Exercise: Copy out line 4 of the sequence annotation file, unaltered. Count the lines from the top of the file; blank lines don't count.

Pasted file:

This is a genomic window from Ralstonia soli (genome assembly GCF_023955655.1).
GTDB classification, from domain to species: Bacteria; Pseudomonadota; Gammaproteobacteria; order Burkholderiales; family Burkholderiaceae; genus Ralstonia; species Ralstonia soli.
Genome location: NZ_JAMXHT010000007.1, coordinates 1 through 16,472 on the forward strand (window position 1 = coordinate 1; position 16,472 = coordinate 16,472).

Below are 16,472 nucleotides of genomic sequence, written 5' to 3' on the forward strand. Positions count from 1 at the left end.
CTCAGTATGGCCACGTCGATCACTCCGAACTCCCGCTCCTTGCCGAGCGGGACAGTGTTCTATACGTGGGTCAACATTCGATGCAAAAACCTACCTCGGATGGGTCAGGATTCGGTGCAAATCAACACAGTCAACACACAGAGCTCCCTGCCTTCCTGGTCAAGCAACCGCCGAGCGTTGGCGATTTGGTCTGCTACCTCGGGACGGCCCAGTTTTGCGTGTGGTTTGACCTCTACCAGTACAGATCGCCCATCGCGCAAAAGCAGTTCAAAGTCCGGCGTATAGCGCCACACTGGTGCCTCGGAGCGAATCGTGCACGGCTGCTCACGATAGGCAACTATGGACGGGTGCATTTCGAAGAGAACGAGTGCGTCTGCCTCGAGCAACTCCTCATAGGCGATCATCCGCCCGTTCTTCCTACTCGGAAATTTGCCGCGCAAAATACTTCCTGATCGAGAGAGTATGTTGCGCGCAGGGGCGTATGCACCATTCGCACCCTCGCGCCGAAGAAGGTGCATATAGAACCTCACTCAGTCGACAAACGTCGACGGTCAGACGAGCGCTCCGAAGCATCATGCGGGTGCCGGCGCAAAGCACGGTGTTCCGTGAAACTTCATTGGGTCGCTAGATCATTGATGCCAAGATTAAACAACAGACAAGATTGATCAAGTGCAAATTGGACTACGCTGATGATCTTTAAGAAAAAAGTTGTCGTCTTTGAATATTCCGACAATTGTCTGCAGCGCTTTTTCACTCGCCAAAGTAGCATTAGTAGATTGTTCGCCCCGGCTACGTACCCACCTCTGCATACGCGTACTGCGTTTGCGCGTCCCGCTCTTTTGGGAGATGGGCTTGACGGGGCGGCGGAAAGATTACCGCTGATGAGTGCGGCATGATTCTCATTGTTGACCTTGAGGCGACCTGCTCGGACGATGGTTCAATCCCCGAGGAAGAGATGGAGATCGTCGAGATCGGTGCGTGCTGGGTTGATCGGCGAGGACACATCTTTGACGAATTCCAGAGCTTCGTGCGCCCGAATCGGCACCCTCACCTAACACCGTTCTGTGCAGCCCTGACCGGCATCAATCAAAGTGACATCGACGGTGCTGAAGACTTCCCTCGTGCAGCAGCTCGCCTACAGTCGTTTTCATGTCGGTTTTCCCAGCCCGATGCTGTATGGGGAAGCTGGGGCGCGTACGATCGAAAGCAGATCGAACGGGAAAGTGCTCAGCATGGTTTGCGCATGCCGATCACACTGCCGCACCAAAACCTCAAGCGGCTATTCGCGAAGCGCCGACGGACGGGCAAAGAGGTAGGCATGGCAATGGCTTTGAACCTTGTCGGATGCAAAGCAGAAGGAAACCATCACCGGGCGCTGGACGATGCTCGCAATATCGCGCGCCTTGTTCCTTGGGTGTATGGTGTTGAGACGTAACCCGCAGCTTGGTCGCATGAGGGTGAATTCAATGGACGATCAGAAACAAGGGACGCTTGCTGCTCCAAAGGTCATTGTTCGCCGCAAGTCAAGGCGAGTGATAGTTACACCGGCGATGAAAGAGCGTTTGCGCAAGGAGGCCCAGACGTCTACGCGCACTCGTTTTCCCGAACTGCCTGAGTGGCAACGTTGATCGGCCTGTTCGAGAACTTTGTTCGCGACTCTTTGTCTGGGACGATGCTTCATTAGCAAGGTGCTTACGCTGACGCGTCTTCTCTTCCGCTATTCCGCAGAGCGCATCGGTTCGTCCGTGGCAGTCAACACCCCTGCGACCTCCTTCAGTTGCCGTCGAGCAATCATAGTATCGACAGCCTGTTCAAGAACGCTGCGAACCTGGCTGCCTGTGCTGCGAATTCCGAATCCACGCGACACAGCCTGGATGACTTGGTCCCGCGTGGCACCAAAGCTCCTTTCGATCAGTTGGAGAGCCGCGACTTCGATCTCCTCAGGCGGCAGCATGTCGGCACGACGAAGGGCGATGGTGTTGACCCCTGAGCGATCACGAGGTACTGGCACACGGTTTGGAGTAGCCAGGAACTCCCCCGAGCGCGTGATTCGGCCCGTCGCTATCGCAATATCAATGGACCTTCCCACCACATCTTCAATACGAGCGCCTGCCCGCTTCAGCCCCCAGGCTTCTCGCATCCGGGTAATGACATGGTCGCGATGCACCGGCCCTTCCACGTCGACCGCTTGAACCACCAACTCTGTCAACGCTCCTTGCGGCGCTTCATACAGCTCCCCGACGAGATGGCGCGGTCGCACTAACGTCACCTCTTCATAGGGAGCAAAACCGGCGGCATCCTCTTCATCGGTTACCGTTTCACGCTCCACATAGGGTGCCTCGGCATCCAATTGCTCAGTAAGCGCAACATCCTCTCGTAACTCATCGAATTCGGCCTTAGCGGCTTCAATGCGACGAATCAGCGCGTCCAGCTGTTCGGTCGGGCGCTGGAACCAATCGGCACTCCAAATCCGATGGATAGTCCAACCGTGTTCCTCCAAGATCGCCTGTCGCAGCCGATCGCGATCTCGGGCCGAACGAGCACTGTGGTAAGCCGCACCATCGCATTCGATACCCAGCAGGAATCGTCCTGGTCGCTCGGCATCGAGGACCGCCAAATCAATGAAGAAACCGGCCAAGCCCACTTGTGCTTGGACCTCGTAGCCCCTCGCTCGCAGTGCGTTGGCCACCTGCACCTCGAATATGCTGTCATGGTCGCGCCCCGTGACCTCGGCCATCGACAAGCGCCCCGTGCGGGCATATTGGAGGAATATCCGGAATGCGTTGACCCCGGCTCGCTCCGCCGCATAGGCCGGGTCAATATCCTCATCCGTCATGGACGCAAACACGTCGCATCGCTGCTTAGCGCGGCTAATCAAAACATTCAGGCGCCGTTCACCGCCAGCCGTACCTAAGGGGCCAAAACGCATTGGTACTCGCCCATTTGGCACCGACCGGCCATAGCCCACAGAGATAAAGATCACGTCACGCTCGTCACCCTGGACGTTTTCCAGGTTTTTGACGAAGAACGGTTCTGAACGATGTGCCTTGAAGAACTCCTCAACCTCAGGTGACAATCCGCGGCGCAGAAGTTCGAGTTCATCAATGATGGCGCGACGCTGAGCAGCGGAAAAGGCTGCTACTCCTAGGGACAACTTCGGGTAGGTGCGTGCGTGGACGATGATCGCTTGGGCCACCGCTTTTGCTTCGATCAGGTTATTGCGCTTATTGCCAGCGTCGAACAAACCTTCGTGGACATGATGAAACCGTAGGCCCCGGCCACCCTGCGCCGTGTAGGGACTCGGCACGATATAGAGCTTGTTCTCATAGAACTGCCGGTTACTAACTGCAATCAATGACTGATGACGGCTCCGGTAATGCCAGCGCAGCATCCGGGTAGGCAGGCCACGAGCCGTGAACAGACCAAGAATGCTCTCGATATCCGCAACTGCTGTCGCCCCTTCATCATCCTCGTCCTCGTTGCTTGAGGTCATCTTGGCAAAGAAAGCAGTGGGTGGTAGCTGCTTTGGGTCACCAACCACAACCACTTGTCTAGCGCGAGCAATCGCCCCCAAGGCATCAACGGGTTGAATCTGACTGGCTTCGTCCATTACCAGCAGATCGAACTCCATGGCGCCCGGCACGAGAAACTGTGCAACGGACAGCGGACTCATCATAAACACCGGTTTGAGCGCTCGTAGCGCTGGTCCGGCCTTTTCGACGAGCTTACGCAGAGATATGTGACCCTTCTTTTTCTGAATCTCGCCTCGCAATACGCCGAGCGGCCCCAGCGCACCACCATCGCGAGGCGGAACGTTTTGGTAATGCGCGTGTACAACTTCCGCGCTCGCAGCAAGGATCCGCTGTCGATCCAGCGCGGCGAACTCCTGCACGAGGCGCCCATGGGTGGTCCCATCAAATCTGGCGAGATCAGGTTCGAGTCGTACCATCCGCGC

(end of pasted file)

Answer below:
Below are 16,472 nucleotides of genomic sequence, written 5' to 3' on the forward strand. Positions count from 1 at the left end.